However, there are other operational circumstances that could justify the need to retrench. In the case of Tiger Foods Brands Limited vs L Levy (CLL May  2007 page 102) the employer wished to introduce a system whereby employees would work on public holidays. The employees embarked on a strike in protest against this move and assaulted replacement workers. Also, a manager was shot and several other received death threats. As the company was unable to identify the perpetrators it concluded that it was unable to continue managing the workplace. It therefore decided to consider retrenching several employees. The union disputed the CCMA’s jurisdiction to facilitate the retrenchment consultations on the grounds that the reasons for the proposed retrenchments did not fall under the definition of operational requirements in section 213 of the LRA. The CCMA agreed with the union.

Later the Labour Court the Court found that the CCMA was wrong. It found that the CCMA arbitrator had, amongst others, made the error of ignoring the last part of the LRA’s definition of operational requirements that says: “or similar needs of an employer”. The Court decided that the company’s need to protect its managers and to manage the business fell under the definition of ‘operational requirements’ as they affected the viability of the business. These were grounds “similar to economic, technological or structural needs.”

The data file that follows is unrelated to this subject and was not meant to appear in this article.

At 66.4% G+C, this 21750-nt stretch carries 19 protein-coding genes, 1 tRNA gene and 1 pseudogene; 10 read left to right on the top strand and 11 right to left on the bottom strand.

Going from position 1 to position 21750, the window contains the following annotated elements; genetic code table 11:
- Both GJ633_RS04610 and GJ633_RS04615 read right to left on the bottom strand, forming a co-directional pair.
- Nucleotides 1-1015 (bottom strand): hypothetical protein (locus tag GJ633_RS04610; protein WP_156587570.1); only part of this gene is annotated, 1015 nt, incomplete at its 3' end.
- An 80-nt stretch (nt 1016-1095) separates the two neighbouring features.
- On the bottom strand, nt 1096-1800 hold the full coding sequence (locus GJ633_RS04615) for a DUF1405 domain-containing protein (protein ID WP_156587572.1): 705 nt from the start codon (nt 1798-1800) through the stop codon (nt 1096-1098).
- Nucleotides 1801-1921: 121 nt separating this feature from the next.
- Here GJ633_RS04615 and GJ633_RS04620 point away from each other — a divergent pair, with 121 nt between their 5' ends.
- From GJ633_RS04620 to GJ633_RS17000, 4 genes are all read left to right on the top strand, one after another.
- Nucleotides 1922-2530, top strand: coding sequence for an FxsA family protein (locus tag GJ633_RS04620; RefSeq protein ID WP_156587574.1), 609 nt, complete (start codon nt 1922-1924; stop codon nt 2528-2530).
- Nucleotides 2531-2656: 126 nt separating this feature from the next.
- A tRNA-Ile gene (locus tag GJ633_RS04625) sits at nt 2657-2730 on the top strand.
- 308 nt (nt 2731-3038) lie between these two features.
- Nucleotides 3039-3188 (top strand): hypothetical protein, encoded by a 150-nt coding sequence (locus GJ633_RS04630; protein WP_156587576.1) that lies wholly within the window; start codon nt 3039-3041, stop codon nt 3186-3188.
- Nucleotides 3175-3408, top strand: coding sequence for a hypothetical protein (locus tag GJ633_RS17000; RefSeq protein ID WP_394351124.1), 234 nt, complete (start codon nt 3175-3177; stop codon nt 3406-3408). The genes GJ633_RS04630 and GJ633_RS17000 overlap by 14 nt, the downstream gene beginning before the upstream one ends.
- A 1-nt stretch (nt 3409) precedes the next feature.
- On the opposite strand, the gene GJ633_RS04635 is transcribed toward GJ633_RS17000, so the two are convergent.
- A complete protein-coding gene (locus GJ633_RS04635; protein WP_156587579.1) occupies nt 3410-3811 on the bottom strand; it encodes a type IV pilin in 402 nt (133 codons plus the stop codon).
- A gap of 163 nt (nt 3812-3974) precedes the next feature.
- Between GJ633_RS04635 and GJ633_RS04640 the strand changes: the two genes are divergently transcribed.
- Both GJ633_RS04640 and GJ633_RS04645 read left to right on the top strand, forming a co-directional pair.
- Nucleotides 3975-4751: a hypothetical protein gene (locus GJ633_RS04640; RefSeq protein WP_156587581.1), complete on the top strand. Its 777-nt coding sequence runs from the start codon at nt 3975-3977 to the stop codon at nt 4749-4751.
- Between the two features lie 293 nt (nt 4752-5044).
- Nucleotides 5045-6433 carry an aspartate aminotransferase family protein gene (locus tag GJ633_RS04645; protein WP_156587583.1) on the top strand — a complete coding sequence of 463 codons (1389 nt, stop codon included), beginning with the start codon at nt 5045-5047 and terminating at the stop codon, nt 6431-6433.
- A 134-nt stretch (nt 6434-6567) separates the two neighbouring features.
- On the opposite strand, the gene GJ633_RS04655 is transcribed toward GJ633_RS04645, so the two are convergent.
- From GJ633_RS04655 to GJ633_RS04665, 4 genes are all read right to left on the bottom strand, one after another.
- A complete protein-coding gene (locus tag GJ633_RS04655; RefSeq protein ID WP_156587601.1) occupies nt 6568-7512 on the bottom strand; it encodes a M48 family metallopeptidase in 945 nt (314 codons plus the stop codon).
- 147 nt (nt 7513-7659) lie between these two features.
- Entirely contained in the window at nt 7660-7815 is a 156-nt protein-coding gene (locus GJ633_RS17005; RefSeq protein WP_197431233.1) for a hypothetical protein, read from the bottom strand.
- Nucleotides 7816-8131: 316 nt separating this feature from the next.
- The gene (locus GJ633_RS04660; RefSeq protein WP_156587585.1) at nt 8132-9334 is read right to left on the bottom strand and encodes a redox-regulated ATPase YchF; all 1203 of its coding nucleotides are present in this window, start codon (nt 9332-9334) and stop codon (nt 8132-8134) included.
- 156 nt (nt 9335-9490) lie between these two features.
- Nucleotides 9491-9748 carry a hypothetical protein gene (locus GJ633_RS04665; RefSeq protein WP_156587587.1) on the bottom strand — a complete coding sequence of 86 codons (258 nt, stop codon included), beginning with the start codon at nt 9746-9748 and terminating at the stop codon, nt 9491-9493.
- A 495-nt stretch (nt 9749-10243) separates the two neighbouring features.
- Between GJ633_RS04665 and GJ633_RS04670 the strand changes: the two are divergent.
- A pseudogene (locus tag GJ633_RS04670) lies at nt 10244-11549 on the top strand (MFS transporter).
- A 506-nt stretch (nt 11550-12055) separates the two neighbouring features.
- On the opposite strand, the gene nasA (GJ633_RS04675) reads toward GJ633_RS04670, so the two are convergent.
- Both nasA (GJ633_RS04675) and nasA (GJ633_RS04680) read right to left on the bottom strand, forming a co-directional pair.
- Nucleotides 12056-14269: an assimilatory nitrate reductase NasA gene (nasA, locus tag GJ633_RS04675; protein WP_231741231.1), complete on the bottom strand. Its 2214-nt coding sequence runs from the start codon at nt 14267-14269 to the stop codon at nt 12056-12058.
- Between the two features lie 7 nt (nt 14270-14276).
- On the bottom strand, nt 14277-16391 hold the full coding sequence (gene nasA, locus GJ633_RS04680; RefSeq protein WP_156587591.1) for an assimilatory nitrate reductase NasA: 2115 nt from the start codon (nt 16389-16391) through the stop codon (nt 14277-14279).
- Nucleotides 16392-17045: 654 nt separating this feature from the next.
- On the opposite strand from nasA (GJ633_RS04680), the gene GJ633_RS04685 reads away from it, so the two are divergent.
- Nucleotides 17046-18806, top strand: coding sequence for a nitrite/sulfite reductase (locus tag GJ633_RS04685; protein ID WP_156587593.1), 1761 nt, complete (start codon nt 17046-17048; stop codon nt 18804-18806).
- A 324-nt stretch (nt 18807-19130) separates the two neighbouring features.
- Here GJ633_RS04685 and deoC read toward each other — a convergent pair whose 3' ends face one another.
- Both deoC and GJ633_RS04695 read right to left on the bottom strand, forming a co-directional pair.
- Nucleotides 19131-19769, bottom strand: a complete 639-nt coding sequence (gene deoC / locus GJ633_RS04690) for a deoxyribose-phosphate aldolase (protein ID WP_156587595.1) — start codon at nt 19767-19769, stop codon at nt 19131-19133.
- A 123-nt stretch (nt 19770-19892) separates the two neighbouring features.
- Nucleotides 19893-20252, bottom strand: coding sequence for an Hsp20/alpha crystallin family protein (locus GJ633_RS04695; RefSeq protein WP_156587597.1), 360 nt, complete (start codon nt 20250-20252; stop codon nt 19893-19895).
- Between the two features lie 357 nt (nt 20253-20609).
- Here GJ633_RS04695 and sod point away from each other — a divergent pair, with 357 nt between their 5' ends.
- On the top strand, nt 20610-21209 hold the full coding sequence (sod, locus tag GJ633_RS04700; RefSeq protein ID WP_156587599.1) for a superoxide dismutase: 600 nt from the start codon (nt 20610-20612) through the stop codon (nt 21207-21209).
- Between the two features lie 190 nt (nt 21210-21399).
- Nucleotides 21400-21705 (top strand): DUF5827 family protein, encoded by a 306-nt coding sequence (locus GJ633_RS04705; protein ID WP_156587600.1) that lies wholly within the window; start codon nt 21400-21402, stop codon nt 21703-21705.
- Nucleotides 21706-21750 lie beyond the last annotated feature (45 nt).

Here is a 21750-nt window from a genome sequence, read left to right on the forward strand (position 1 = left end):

In my view this finding makes sense. It seems that the legislators’ decision to include in the definition “economic, technological or structural needs” was based on the intention to give examples of what operational requirements entail rather than to consider this list of three needs as exclusive. The inclusion of the phrase “or similar needs” makes it clear that the definition should be interpreted broadly rather than narrowly. It would make no sense to include some types of operational requirements and to exclude others arbitrarily.

Employers are warned not to interpret this finding as a licence to invent their own reasons for retrenchment. Should the reasons given for retrenchment be found by the courts to be bogus or not to constitute operational requirements the employer will lose the case. This would probably be extremely costly for employers because a likely remedy for the unfair retrenchments will be the reinstatement with full back pay of all the retrenchees.

For example, it would be folly for an employer to retrench employees on the basis of its operational requirement for ‘employees who perform their work well’. While the need for good work performance can be argued to be an operational requirement there is a separate legal procedure prescribed in Schedule 8 of the LRA for dealing with poor performance. In the case of NEHAWU vs Medicor (Pty) Ltd (2005, 1 BLLR 10) the Labour Court forced the employer to reinstate 67 unfairly retrenched employees with full back pay. This was because the employer had used the retrenchment process to get rid of alleged poor performers.

In the light of the above, before dabbling in the dangerous area of retrenchments, employers should obtain legal advice from a reputable expert in labour law.

To attend our 27 May webinar on MANAGING CONFLICT IN THE WORKPLACE please contact Ronni on [email protected] or 0845217492.




By Ivan Israelstam, Chief Executive of Labour Law Management Consulting. He may be contacted on (011) 888-7944 or 0828522973 or on e-mail address: [email protected]. Go to: